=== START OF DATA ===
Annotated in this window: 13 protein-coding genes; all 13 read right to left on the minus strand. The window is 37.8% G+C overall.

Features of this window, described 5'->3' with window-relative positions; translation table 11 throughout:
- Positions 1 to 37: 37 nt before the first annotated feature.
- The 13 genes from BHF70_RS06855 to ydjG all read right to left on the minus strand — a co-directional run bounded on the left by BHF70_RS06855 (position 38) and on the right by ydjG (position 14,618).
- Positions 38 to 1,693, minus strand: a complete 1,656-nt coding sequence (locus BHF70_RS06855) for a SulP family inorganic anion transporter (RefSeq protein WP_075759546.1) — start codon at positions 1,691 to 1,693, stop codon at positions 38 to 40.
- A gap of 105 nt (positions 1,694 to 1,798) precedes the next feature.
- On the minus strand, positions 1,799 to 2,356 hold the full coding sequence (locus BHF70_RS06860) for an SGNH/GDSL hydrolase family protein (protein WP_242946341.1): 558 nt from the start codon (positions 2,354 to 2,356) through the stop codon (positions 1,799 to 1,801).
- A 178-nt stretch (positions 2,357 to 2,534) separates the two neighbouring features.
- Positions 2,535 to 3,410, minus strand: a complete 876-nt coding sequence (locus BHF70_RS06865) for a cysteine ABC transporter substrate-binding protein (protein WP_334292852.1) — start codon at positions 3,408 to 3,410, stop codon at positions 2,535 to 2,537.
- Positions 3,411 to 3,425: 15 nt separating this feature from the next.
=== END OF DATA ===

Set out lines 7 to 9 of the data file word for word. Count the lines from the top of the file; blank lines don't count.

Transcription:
- On the minus strand, positions 1,799 to 2,356 hold the full coding sequence (locus BHF70_RS06860) for an SGNH/GDSL hydrolase family protein (protein WP_242946341.1): 558 nt from the start codon (positions 2,354 to 2,356) through the stop codon (positions 1,799 to 1,801).
- A 178-nt stretch (positions 2,357 to 2,534) separates the two neighbouring features.
- Positions 2,535 to 3,410, minus strand: a complete 876-nt coding sequence (locus BHF70_RS06865) for a cysteine ABC transporter substrate-binding protein (protein WP_334292852.1) — start codon at positions 3,408 to 3,410, stop codon at positions 2,535 to 2,537.